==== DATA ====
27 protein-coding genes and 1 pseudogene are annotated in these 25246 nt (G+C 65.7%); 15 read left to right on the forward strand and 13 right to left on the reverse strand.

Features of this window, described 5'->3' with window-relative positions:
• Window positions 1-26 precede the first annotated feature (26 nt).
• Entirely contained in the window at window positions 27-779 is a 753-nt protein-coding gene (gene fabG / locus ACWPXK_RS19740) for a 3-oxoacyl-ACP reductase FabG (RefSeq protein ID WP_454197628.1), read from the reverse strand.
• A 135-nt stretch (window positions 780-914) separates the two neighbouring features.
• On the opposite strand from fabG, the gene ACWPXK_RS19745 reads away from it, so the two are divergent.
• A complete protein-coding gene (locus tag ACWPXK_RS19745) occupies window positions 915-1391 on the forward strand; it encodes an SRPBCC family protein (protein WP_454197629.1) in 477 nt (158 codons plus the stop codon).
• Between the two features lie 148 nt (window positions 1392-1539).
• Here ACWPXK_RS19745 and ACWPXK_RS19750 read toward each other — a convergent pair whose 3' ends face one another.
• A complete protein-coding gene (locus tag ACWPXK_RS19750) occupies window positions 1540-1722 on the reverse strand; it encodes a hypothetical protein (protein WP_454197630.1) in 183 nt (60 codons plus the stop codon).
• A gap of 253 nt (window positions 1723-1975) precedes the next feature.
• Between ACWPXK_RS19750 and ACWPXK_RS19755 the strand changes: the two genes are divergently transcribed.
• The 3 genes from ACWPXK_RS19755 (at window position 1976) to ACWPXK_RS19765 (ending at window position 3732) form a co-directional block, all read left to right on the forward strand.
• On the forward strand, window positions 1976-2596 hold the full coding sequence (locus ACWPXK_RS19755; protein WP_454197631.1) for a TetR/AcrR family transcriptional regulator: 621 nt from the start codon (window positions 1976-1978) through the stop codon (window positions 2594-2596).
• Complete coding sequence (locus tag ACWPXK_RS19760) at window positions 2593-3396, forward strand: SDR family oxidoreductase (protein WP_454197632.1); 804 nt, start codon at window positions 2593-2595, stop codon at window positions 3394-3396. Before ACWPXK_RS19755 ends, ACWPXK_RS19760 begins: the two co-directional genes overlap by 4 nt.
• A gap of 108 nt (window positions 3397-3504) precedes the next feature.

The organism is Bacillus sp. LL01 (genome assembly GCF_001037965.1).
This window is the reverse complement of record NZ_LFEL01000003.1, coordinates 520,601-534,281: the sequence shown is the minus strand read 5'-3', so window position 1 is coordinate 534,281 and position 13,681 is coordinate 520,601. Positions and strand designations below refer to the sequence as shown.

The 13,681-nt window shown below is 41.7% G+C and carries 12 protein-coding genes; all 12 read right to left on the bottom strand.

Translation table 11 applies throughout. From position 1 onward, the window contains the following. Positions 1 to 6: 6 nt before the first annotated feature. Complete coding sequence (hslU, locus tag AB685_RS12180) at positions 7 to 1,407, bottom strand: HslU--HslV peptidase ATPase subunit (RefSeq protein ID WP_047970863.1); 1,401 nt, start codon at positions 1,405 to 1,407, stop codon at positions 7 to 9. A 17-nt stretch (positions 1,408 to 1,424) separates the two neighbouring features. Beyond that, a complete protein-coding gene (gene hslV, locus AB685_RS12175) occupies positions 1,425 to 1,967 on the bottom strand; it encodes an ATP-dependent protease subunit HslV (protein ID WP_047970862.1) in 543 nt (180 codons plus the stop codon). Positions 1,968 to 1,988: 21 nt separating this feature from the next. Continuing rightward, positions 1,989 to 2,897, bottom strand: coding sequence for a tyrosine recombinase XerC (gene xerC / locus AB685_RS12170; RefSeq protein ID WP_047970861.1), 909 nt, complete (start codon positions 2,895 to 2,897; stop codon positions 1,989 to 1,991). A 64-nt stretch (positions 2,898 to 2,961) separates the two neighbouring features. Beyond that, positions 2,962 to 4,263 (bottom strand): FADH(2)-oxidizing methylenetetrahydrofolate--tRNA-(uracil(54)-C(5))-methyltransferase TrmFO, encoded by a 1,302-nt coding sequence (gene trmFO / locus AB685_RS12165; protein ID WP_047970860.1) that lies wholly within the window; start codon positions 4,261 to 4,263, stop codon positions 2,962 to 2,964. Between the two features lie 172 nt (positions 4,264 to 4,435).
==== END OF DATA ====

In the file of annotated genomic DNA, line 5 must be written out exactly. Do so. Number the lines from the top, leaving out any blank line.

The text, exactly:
• A 135-nt stretch (window positions 780-914) separates the two neighbouring features.